Dillian Whyte's rocky road to securing a heavyweight world title shot

Dillian Whyte will challenge Tyson Fury for the WBC heavyweight world championship on April 23 at Wembley Stadium.

More than 10 years after making his professional debut against Tayar Mehmed, Dillian Whyte will finally get his chance of glory when he challenges Tyson Fury for the WBC heavyweight world title.

Whyte had been left hanging on for the mandatory position over a litigation claim against the WBC, ironically over the pursuit of a world title shot.

But now things have been cleared up and Whyte will now face Fury at Wembley Stadium on April 23.

Tyson Fury

If you remove the two years he was banned for doping earlier in his career, then it's been an eight-year career without getting the big chance many pundits believe he has deserved.

Whyte was scheduled to fight Otto Wallin in October, 2021, but pulled out of the fight due to a shoulder injury.

Whyte claimed he was "devastated" by the cancellation of the bout with the dangerous Swede.

Wallin's camp wanted proof from Whyte's doctor and an independent physician over the state of his shoulder, with suspicions that Whyte had an ulterior motive.

Wallin even demanded the fight to be rescheduled by Whyte and Matchroom Boxing.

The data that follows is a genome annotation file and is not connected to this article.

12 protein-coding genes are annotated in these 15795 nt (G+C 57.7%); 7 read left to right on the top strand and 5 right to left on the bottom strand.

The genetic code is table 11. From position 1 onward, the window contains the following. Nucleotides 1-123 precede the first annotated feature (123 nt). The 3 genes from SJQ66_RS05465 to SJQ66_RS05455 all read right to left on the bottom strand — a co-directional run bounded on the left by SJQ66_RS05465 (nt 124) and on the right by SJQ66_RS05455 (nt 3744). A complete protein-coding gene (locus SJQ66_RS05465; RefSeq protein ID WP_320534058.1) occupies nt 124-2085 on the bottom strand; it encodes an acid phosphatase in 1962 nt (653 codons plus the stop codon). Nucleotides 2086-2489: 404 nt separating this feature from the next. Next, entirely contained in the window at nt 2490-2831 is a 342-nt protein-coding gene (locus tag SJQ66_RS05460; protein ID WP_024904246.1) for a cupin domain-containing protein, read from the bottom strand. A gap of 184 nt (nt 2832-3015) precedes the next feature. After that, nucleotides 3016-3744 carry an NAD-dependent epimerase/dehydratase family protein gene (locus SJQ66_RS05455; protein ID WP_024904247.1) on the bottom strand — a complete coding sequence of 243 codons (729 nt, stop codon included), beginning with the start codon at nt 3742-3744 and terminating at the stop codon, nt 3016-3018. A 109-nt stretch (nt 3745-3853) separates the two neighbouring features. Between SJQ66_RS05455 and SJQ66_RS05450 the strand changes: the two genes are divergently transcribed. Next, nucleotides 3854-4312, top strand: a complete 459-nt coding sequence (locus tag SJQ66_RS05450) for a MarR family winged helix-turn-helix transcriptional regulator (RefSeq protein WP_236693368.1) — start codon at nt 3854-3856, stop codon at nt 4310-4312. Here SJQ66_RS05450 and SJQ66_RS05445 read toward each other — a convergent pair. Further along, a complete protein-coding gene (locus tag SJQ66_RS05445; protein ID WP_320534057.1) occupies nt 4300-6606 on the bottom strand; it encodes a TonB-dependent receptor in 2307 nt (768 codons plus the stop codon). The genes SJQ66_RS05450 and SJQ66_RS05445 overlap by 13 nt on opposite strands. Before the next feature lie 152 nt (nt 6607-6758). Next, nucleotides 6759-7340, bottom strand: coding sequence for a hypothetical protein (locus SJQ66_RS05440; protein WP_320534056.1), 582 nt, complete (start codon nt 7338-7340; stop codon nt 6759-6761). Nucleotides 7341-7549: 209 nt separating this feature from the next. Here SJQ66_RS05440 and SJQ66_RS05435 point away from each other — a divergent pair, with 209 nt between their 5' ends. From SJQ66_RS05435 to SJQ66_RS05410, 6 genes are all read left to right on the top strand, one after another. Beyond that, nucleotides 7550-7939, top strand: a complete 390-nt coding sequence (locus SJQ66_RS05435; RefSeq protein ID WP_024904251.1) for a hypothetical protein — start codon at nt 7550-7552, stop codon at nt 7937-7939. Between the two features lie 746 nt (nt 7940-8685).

"People know I don't pull out of fights," said Whyte, who said his "shoulder just completely shut down".

Whyte though had bigger fish to fry and admitted it was "a no-brainer" to pursue a much more lucrative showdown with Fury.

Only Whyte and his entourage know the truth, but a fight with Wallin, who came close to stopping Fury in September 2019, always looked like a risk.

And Whyte also revealed he had a rematch clause in his contract and would have had to fight him again if Wallin had won. That would have more than likely ended his chances of a meeting with Fury.

On this occasion, the injury for Whyte came at a very convenient time. And it's hard to deny him that piece of 'luck'.

Planet Sport takes a look back at Whyte's rocky road to challenging Fury.

Cleared of doping